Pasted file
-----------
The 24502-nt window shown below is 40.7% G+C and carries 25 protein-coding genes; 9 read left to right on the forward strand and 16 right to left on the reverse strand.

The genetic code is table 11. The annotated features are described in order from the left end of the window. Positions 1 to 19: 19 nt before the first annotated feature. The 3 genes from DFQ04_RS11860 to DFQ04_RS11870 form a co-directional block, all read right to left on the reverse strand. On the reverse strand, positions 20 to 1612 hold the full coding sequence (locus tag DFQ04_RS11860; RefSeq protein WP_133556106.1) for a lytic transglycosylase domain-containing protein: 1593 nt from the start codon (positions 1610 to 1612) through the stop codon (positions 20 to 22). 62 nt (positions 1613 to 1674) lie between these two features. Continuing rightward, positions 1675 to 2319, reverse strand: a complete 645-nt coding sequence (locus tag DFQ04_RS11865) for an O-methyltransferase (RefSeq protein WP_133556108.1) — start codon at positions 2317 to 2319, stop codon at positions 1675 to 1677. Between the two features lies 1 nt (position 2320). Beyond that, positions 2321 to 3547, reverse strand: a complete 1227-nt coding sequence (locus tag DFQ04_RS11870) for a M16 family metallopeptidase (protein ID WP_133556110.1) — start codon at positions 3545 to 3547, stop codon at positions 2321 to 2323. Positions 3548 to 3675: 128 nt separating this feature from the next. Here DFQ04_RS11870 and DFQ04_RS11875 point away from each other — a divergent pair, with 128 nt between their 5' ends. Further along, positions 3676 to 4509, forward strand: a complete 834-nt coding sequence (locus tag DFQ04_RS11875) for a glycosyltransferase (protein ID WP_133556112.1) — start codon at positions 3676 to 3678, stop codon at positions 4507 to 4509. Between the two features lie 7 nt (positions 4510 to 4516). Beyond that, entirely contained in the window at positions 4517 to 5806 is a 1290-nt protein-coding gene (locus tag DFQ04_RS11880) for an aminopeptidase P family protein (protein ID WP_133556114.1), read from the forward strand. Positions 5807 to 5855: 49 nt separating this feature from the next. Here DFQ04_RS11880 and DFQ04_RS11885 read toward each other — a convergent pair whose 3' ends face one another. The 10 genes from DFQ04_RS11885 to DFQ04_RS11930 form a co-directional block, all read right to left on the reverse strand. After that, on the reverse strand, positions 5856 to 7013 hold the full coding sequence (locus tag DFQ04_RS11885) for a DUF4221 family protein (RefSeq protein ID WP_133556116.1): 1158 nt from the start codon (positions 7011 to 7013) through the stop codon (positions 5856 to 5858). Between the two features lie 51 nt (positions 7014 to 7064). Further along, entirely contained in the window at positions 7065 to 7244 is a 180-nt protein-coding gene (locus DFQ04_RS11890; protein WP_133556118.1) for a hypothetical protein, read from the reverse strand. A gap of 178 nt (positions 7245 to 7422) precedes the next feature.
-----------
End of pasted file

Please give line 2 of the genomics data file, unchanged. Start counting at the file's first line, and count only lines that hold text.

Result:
The genetic code is table 11. The annotated features are described in order from the left end of the window. Positions 1 to 19: 19 nt before the first annotated feature. The 3 genes from DFQ04_RS11860 to DFQ04_RS11870 form a co-directional block, all read right to left on the reverse strand. On the reverse strand, positions 20 to 1612 hold the full coding sequence (locus tag DFQ04_RS11860; RefSeq protein WP_133556106.1) for a lytic transglycosylase domain-containing protein: 1593 nt from the start codon (positions 1610 to 1612) through the stop codon (positions 20 to 22). 62 nt (positions 1613 to 1674) lie between these two features. Continuing rightward, positions 1675 to 2319, reverse strand: a complete 645-nt coding sequence (locus tag DFQ04_RS11865) for an O-methyltransferase (RefSeq protein WP_133556108.1) — start codon at positions 2317 to 2319, stop codon at positions 1675 to 1677. Between the two features lies 1 nt (position 2320). Beyond that, positions 2321 to 3547, reverse strand: a complete 1227-nt coding sequence (locus tag DFQ04_RS11870) for a M16 family metallopeptidase (protein ID WP_133556110.1) — start codon at positions 3545 to 3547, stop codon at positions 2321 to 2323. Positions 3548 to 3675: 128 nt separating this feature from the next. Here DFQ04_RS11870 and DFQ04_RS11875 point away from each other — a divergent pair, with 128 nt between their 5' ends. Further along, positions 3676 to 4509, forward strand: a complete 834-nt coding sequence (locus tag DFQ04_RS11875) for a glycosyltransferase (protein ID WP_133556112.1) — start codon at positions 3676 to 3678, stop codon at positions 4507 to 4509. Between the two features lie 7 nt (positions 4510 to 4516). Beyond that, entirely contained in the window at positions 4517 to 5806 is a 1290-nt protein-coding gene (locus tag DFQ04_RS11880) for an aminopeptidase P family protein (protein ID WP_133556114.1), read from the forward strand. Positions 5807 to 5855: 49 nt separating this feature from the next. Here DFQ04_RS11880 and DFQ04_RS11885 read toward each other — a convergent pair whose 3' ends face one another. The 10 genes from DFQ04_RS11885 to DFQ04_RS11930 form a co-directional block, all read right to left on the reverse strand. After that, on the reverse strand, positions 5856 to 7013 hold the full coding sequence (locus tag DFQ04_RS11885) for a DUF4221 family protein (RefSeq protein ID WP_133556116.1): 1158 nt from the start codon (positions 7011 to 7013) through the stop codon (positions 5856 to 5858). Between the two features lie 51 nt (positions 7014 to 7064). Further along, entirely contained in the window at positions 7065 to 7244 is a 180-nt protein-coding gene (locus DFQ04_RS11890; protein WP_133556118.1) for a hypothetical protein, read from the reverse strand. A gap of 178 nt (positions 7245 to 7422) precedes the next feature.